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Twitter India Unveils Special Emoji on Partnering with White Swan Foundation

Twitter has a dedicated reporting form for people threatening suicide or self harm, and a specialised team who review these reports

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Twitter
Twitter confirms third-party involvement in crypto hackings. Pixabay

In a bid to raise awareness on suicide prevention in India, Twitter India on Monday announced a partnership with non-profit organisation White Swan Foundation in which, the company will provide them with #adsforgood grants to help them reach more people.

Twitter, in partnership with the International Association for Suicide Prevention, also launched a special emoji for the World Suicide Prevention Day, that was observed on September 10, globally including in India.

“Through our partnerships with International Association for Suicide Prevention and White Swan Foundation, we aim to create greater awareness around suicide and suicide prevention, connect with people and address mental health issues prevailing in our society,” Mahima Kaul, Head of Public Policy, Twitter India, said in a statement.

The emoji will appear when people tweet with the hashtags #WorldSuicidePreventionDay or #WSPD.

According to the World Health Organisation (WHO), nearly 800,000 people die due to suicide every year — one person every 40 seconds.

Twitter
Twitter on a smartphone device. VOA

Twitter said that addressing mental health requires collaboration between all stakeholders — public, private and not-for-profit.

“Twitter’s subscriber base has the potential to become crucial change agents in the society to question the norms and create a movement where the focus shifts to prevention and inclusive care,” said Manoj Chandra, CEO, White Swan Foundation.

The micro-blogging platform is increasingly witnessing mental health organisations in India offering critical services via digital channels and social media platforms that are relevant, widely used and reflective of the way society communicates.

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“Twitter has a dedicated reporting form for people threatening suicide or self harm, and a specialised team who review these reports.

“When they receive reports that a person is threatening suicide or self-harm, they will contact the reported user and let him or her know that someone who cares about them identified that they might be at risk,” the company said. (IANS)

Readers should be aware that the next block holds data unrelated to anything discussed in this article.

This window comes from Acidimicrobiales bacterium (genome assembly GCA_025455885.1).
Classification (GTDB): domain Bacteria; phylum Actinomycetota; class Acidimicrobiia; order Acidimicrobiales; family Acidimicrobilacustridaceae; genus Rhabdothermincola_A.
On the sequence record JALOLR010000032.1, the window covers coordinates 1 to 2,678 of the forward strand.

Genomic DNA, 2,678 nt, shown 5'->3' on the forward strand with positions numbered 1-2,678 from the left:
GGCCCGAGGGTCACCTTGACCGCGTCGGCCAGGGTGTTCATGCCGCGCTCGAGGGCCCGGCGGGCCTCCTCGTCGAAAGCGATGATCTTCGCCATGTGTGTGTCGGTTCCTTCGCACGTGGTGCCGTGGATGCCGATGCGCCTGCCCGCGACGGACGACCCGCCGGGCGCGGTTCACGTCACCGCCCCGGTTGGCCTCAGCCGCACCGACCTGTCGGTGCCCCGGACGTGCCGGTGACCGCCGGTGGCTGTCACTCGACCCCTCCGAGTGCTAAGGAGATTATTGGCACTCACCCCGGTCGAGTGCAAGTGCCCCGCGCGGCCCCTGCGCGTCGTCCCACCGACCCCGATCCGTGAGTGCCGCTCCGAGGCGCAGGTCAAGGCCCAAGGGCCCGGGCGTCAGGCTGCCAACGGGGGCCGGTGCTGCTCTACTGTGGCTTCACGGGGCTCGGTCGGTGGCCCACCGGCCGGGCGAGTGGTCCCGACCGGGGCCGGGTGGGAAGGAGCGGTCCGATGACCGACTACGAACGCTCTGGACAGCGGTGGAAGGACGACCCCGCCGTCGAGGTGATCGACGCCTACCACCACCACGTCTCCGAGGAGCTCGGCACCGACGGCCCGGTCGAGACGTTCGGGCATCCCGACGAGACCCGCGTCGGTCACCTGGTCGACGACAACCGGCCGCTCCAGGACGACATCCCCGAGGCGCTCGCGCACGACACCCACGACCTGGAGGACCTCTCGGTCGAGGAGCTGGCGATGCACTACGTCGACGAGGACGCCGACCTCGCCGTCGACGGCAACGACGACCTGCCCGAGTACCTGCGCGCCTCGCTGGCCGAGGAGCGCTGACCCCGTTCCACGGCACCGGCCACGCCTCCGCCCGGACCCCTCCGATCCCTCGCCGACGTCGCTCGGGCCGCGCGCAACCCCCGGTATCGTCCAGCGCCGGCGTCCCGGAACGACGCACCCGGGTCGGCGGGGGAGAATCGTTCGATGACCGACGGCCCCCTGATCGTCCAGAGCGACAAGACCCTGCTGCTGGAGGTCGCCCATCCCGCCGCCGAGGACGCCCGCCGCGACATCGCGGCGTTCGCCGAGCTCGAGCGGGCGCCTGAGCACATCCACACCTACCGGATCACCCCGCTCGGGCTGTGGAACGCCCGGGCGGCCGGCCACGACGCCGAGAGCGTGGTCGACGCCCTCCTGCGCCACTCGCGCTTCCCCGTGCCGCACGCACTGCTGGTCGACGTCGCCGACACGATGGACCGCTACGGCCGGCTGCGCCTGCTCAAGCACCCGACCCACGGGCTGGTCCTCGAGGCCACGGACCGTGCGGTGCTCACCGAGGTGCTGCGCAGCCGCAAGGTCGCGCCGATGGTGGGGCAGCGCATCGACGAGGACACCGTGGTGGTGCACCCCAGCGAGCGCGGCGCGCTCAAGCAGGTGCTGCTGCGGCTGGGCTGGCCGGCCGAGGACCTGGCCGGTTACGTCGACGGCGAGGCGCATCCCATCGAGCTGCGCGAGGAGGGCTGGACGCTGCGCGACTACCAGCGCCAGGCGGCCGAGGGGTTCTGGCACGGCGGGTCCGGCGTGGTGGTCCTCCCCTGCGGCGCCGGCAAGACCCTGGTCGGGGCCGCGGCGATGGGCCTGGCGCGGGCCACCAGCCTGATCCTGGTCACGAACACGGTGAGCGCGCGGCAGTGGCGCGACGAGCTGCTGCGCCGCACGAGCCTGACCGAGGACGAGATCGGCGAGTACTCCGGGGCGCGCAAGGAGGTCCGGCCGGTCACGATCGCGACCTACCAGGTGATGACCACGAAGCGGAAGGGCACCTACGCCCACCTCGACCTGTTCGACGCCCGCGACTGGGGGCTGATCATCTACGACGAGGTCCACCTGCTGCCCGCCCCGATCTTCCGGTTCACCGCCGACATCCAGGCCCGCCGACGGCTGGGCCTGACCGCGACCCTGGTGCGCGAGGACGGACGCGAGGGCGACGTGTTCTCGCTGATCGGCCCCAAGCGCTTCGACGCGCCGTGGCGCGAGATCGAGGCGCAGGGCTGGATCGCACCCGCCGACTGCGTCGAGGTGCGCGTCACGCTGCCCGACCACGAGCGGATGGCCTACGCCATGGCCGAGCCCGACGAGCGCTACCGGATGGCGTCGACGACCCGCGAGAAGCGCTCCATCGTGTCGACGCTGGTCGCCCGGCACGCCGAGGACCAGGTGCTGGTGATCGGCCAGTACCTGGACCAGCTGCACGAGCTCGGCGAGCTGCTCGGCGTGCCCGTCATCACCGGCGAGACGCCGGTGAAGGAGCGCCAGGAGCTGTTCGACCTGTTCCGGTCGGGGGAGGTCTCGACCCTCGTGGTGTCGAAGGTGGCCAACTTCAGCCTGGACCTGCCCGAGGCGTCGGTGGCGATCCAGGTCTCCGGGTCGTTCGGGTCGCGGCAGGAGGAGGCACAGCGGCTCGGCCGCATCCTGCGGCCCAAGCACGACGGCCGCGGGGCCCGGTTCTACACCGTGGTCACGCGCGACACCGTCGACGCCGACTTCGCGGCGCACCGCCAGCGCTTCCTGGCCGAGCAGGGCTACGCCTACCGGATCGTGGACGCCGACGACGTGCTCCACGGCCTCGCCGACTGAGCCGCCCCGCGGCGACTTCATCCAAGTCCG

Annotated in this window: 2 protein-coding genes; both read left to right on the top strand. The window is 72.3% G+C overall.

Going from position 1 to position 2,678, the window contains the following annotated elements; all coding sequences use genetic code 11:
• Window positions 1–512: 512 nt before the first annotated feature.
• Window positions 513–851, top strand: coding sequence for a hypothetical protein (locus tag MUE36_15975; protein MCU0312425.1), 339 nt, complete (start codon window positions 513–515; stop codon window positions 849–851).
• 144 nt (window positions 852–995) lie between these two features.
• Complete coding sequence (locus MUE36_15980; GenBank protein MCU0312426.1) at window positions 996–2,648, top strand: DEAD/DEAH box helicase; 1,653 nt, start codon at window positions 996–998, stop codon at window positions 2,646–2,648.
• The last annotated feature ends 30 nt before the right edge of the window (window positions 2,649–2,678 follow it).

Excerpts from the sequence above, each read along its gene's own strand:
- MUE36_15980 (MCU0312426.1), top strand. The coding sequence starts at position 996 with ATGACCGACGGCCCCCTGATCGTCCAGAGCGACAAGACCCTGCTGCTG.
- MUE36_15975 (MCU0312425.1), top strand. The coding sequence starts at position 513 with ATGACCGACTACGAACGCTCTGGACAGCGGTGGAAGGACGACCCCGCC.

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Are you an Avid Twitter User? Your Posts can Reveal How Lonely you are

If we are able to identify lonely individuals and intervene before the health conditions associated with the themes we found begin to unfold, we have a change

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Twitter, User, Posts
Loneliness can be a slow killer, as some of the medical problems associated with it can take decades to manifest. Pixabay

Researchers have found that users who tweet on loneliness are much more likely to write about mental well-being issues and things like struggles with relationships, substance use and insomnia on Twitter.

By applying linguistic analytic models to tweets, researchers were able to gain an insight into the topics and themes that could be associated with loneliness.

“Loneliness can be a slow killer, as some of the medical problems associated with it can take decades to manifest,” said the study’s lead author Sharath Chandra Guntuku, from University of Pennsylvania in the US.

“If we are able to identify lonely individuals and intervene before the health conditions associated with the themes we found begin to unfold, we have a change to help those much earlier in their lives. This could be very powerful and have long-lasting effects on public health,” Guntuku said.

Twitter, User, Posts
By applying linguistic analytic models to tweets, researchers were able to gain an insight into the topics and themes that could be associated with loneliness. Pixabay

By determining typical themes and linguistic markers posted to social media that are associated with people who are lonely, the team has uncovered some of the ingredients necessary to construct a ‘loneliness’ prediction system.

As part of the study, published in the journal BMJ, researchers analysed public accounts from users based in Pennsylvania and found that 6,202 accounts used words such as ‘lonely’ or ‘alone’ more than five times between 2012 and 2016.

Comparing the entire Twitter timelines of these users to a matched group who did not have such language included their posts, the researchers showed that ‘lonely’ users tweeted nearly twice as much and were much more likely to do so at night.

When the tweets were analysed via several different linguistic analytic models, the users who posted about loneliness had an extremely high association with anger, depression and anxiety, when compared to the ‘non-lonely’ group.

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Additionally, the lonely groups were significantly associated with tweeting about struggles with relationships (for example, using phrases like ‘want somebody’ or ‘no one to’) and substance use (‘smoke,’ ‘weed,’ and ‘drunk’)

“On Twitter, we found lonely users expressing a need for social support, and it appears that the use of expletives and the expression of anger is a sign of that being unfulfilled,” Guntuku said.

Users in the group that didn’t post about loneliness seemed to display some social connections, as they were found to be more likely to engage in conversations, especially by including others’ user names (using ‘@twitter_handle’) in their tweets.

In the future, the researchers hope to develop a better measure of the different dimensions of loneliness that online users are feeling and expressing. (IANS)